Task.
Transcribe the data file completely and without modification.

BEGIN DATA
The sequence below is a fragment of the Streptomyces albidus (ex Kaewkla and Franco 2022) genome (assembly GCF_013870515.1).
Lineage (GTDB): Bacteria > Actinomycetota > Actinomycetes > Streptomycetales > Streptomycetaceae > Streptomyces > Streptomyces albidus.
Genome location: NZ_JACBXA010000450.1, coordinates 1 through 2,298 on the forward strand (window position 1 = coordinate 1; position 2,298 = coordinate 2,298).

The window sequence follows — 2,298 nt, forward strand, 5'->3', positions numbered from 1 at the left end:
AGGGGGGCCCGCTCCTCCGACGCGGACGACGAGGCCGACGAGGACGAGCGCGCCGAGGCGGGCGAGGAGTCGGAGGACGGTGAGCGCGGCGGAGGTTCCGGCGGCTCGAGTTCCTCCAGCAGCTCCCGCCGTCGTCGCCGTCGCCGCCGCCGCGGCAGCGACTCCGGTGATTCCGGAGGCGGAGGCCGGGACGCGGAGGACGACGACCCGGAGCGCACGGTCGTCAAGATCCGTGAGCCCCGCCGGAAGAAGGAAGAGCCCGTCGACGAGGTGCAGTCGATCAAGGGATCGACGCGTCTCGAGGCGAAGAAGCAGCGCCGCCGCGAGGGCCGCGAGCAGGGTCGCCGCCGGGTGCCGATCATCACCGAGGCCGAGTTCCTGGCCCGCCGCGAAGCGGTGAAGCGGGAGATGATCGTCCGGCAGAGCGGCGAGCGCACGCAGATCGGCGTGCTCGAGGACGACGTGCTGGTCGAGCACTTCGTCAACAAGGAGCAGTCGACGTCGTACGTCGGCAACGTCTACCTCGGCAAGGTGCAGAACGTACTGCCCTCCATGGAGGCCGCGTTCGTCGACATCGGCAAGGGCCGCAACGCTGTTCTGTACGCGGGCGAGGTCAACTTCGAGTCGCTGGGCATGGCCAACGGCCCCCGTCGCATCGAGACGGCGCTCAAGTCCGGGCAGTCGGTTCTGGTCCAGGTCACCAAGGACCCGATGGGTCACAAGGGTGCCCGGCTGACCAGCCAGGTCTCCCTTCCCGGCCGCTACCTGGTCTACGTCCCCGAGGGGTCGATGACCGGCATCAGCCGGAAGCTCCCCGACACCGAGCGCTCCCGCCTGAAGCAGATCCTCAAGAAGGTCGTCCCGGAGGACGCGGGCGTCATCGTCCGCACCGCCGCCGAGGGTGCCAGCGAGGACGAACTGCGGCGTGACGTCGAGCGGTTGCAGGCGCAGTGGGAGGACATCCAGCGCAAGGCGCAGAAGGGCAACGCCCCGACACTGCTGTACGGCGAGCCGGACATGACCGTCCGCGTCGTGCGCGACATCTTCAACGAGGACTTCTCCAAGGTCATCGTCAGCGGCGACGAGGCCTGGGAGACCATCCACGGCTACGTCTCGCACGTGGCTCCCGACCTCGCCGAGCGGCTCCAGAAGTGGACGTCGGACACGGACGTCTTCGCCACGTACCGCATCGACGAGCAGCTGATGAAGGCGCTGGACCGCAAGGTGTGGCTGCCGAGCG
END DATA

The sequence below is a fragment of the Streptomyces albidus (ex Kaewkla and Franco 2022) genome (assembly GCF_013870515.1).
Lineage (GTDB): Bacteria > Actinomycetota > Actinomycetes > Streptomycetales > Streptomycetaceae > Streptomyces > Streptomyces albidus.
Genome location: NZ_JACBXA010000450.1, coordinates 1 through 2,298 on the forward strand (window position 1 = coordinate 1; position 2,298 = coordinate 2,298).

The window sequence follows — 2,298 nt, forward strand, 5'->3', positions numbered from 1 at the left end:
AGGGGGGCCCGCTCCTCCGACGCGGACGACGAGGCCGACGAGGACGAGCGCGCCGAGGCGGGCGAGGAGTCGGAGGACGGTGAGCGCGGCGGAGGTTCCGGCGGCTCGAGTTCCTCCAGCAGCTCCCGCCGTCGTCGCCGTCGCCGCCGCCGCGGCAGCGACTCCGGTGATTCCGGAGGCGGAGGCCGGGACGCGGAGGACGACGACCCGGAGCGCACGGTCGTCAAGATCCGTGAGCCCCGCCGGAAGAAGGAAGAGCCCGTCGACGAGGTGCAGTCGATCAAGGGATCGACGCGTCTCGAGGCGAAGAAGCAGCGCCGCCGCGAGGGCCGCGAGCAGGGTCGCCGCCGGGTGCCGATCATCACCGAGGCCGAGTTCCTGGCCCGCCGCGAAGCGGTGAAGCGGGAGATGATCGTCCGGCAGAGCGGCGAGCGCACGCAGATCGGCGTGCTCGAGGACGACGTGCTGGTCGAGCACTTCGTCAACAAGGAGCAGTCGACGTCGTACGTCGGCAACGTCTACCTCGGCAAGGTGCAGAACGTACTGCCCTCCATGGAGGCCGCGTTCGTCGACATCGGCAAGGGCCGCAACGCTGTTCTGTACGCGGGCGAGGTCAACTTCGAGTCGCTGGGCATGGCCAACGGCCCCCGTCGCATCGAGACGGCGCTCAAGTCCGGGCAGTCGGTTCTGGTCCAGGTCACCAAGGACCCGATGGGTCACAAGGGTGCCCGGCTGACCAGCCAGGTCTCCCTTCCCGGCCGCTACCTGGTCTACGTCCCCGAGGGGTCGATGACCGGCATCAGCCGGAAGCTCCCCGACACCGAGCGCTCCCGCCTGAAGCAGATCCTCAAGAAGGTCGTCCCGGAGGACGCGGGCGTCATCGTCCGCACCGCCGCCGAGGGTGCCAGCGAGGACGAACTGCGGCGTGACGTCGAGCGGTTGCAGGCGCAGTGGGAGGACATCCAGCGCAAGGCGCAGAAGGGCAACGCCCCGACACTGCTGTACGGCGAGCCGGACATGACCGTCCGCGTCGTGCGCGACATCTTCAACGAGGACTTCTCCAAGGTCATCGTCAGCGGCGACGAGGCCTGGGAGACCATCCACGGCTACGTCTCGCACGTGGCTCCCGACCTCGCCGAGCGGCTCCAGAAGTGGACGTCGGACACGGACGTCTTCGCCACGTACCGCATCGACGAGCAGCTGATGAAGGCGCTGGACCGCAAGGTGTGGCTGCCGAGCG